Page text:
Massachusetts city workers share their favorite places to go for culture, nature and relaxation in towns and villages they know so well. Do you want to see your favorite city or town featured? Let us know in the investigation below or by e-mail [email protected].
Belmont, a suburb of Boston, has plenty to do within its 4 1/2 square miles, said Ellen O’Brien Cushman, longtime resident and city clerk for the past 11 years.
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From its expansive green spaces to its many restaurants, there are plenty of ways to enjoy your time there, she said.
“Although we have a population of 26,000, we still act and feel like a small town,” she said.
Coming up, check out Cushman’s choices for where to go and what to do in Belmont.
Dine at a variety of restaurants
“I grew up in Belmont. We used to have a pizza place and we had a Chinese food restaurant and donut shop, ”Cushman said. “There weren’t really any restaurants here. And then in the early 2000s, all of a sudden, it burst out like a flower that has just blossomed. And now Belmont has become this gastronomic destination. “
Hungry visitors will find everything from breakfast cafes and upscale restaurants to ice cream parlors, she said.
“I think there are 13 restaurants in Belmont Center, which is less than a quarter of a mile long,” she said.
Here are a handful of places Cushman likes (the full list is considerably longer): Bakehaus and Vicki lee for breakfast and lunch; Linda’s donuts, where Cushman has eaten handmade treats since he was a child; by Savino, a Mediterranean Italian restaurant; Wellington for eclectic American cuisine, Thai Patou for Thai cuisine; and Italian restaurant He Casale, located in a converted fire station and “perfect for a festive dinner and sitting on their beautiful patio,” she said. Oh, and don’t forget the Mexican street food at La Victoria Taqueria, which just opened this spring.
Bellmont Cafe, which is open for breakfast and lunch, is a great place to meet a friend, Cushman said.
“They have great salads and great sandwiches and paninis, and the patio is open 365 days a year,” she said. “Everything is homemade. It’s incredibly cool.
For dessert, go Rancatore Ice Cream & Yoghurt, or “Ranc’s,” as locals affectionately call it, Cushman said. His reference? A micro sundae with vanilla ice cream, which she described as “a mini mini mini sundae with hot fudge and marshmallow to die for.”
Spend time at the historic Pine Alley
“Belmont’s hidden gems are our open spaces,” Cushman said.
His favorite is Belmont Conservation Land Lonely Tree Hill, which offers trails and over 100 acres.
“There’s just a really nice variety of ecological habitats ranging from grasslands to forests,” Cushman said. “This is a nice place to go to take in some great views and opportunities to see native plants and wildlife.”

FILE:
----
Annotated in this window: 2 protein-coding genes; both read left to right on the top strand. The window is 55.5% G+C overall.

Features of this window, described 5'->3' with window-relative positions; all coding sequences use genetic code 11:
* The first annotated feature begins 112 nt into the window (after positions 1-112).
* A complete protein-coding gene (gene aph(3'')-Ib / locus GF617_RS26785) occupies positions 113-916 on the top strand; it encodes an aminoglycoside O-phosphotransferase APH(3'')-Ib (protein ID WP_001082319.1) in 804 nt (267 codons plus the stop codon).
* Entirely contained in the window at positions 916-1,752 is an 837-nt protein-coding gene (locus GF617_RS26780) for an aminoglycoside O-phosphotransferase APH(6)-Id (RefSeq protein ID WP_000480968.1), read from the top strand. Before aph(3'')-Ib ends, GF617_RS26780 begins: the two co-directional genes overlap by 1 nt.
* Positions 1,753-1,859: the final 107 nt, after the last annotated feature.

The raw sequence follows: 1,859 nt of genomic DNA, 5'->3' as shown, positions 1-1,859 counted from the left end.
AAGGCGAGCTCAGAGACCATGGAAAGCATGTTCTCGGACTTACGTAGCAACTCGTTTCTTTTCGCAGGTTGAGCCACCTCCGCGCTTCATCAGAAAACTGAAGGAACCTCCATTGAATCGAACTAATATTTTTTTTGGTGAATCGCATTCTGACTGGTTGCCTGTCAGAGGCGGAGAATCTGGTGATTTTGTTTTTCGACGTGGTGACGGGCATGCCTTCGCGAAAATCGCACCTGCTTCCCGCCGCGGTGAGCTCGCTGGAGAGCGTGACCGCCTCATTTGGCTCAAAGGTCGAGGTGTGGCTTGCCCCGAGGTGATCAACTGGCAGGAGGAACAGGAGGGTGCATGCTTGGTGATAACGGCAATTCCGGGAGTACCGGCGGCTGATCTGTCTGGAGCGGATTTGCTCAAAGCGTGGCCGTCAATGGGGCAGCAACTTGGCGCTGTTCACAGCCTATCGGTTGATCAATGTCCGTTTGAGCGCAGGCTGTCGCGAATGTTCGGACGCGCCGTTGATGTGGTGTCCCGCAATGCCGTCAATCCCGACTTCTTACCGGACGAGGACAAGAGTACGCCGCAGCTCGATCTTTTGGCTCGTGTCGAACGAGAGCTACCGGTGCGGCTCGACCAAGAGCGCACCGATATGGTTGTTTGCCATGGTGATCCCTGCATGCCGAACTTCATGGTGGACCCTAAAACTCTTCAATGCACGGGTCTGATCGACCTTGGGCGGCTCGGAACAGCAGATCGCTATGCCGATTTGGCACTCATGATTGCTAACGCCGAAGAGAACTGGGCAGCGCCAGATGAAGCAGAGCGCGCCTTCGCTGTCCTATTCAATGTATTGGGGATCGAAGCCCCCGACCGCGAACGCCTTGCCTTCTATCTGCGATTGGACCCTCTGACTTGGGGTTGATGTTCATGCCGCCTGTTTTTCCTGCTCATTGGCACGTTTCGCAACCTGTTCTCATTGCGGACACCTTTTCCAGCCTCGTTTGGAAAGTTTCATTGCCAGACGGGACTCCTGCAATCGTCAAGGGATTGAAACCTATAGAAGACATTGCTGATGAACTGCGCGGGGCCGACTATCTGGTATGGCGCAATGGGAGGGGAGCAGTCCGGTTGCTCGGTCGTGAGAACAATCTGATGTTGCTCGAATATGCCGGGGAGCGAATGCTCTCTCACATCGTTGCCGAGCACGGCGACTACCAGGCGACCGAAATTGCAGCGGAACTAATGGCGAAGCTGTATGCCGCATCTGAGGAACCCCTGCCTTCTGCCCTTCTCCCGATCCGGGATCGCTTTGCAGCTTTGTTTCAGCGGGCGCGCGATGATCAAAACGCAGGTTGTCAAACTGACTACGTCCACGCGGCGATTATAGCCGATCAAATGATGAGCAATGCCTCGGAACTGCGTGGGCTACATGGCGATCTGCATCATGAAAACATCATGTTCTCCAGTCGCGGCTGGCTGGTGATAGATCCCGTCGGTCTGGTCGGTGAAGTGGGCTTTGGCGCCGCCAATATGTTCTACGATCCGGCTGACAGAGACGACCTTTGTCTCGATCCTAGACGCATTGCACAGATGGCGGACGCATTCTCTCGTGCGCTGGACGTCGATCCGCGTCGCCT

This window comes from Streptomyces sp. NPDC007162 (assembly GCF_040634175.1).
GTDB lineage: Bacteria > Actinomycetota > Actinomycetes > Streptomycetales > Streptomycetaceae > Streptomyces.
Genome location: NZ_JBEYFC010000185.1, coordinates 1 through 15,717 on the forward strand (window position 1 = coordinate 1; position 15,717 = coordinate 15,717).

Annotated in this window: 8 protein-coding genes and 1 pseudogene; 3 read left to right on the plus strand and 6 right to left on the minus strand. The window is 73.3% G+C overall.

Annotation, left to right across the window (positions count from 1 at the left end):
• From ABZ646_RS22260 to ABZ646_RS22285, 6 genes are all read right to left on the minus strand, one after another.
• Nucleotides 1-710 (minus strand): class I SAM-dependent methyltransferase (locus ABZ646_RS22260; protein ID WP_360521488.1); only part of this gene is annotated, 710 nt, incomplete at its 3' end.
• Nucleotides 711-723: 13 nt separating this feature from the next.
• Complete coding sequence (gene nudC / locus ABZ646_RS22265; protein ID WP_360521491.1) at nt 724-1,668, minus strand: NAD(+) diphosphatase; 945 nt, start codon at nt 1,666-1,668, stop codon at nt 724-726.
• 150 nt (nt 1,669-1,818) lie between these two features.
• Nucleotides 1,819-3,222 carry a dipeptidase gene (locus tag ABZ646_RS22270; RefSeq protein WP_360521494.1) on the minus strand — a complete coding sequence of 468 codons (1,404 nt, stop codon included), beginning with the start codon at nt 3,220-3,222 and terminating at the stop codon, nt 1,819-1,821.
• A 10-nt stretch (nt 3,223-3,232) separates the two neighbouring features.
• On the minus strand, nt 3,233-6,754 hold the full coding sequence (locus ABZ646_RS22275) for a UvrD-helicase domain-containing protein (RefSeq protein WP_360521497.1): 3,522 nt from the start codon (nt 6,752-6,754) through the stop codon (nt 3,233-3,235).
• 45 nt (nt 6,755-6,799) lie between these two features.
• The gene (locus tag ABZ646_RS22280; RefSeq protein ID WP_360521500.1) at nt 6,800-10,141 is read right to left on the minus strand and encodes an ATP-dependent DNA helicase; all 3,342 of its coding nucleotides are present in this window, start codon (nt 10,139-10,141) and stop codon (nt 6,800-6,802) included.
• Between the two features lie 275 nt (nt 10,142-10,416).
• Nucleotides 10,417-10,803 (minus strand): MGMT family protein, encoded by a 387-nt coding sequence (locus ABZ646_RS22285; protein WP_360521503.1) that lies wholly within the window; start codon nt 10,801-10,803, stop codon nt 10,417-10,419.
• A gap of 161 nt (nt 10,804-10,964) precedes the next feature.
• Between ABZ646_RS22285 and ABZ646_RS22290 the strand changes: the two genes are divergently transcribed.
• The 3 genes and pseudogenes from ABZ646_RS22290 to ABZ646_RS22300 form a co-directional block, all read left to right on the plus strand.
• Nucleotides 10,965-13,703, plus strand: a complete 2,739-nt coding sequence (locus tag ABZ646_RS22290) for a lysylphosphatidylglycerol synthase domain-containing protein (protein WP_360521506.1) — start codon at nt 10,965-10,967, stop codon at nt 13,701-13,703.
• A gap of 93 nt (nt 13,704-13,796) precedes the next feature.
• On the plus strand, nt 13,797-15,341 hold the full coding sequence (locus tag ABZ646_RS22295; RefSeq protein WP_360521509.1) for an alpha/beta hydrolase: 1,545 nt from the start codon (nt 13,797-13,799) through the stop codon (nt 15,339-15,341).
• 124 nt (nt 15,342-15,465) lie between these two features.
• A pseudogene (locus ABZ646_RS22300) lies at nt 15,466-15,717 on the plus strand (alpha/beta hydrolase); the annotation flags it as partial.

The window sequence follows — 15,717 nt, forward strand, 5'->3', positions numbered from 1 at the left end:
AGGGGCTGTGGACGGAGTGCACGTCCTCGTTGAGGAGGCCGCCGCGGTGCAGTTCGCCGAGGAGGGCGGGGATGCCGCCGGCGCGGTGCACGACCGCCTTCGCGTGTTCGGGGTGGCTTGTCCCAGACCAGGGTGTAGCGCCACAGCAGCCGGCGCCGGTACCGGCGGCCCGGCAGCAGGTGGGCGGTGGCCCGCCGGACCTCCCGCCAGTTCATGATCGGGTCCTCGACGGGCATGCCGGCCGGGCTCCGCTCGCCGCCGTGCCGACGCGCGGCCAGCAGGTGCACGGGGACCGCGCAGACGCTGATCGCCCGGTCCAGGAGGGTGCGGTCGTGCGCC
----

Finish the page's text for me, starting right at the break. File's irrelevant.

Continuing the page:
Cushman, a justice of the peace, even married couples there in his historic Pine Alley.
“There is this beautiful feature on the property called Pine Alley, a very useful plantation in the mid-1800s with 300 white pines forming a great sort of driveway at the edge of the property,” Cushman said.
The terrain allows visitors to “walk on the wild side, even though we’re so close to Boston in a suburban environment,” she said.
Discover live music and art history
During the summer, visitors can listen to live music every Wednesday evening at the Payson Park Music Festival, a free outdoor concert and 30 years of Belmont tradition. Last year the festival had a shortened season due to the Coronavirus pandemic, and this year’s schedule has yet to be posted.
“People are going to put down their blankets and bring chairs, and the kids are playing on the playground equipment or running, and the music is always wonderful,” Cushman said.
It is also worth consulting the 1853 Homer House, where 19th-century American landscape painter and printmaker Winslow Homer once spent time and created art, Cushman said. It is now the seat of the Belmont Women’s Club, which saved the mansion from destruction in 1927 and hosts a series of lectures and other programs.
The house, which belonged to the artist’s uncle, was the inspiration for a number of his early illustrations and paintings, according to the Belmont Woman’s Club website.
Bring the children to a “magic pool”
The spray deck, a popular spot for families in the summer, also includes benches, a picnic area, and a play area.
“It’s like the kids are playing on rocks and they’ve just found this magical pool,” she said. “It’s really, really, really shallow – I think it’s only up to 3 inches of water collected – and the water gushes out of those rocks, and the kids are just running around and howling and laughing. . It’s just happy.
Cushman also likes the Undergrowth pool, which his family has enjoyed for generations. Visitors can purchase daily pool passes throughout the summer.
“They provide a nice kind of oasis for the kids,” she said of the two places.
What readers are saying about Belmont:
Readers had the following food and drink recommendations:
When it comes to things to do, readers recommended the following:
Finally, @ risakim97 came up with the following itinerary for those visiting Belmont: Get Greek yogurt at Sophie’sice cream by Rancatore, or pastries and coffee at Bakehaus, then enjoy a picnic on Lonely Tree Hill.
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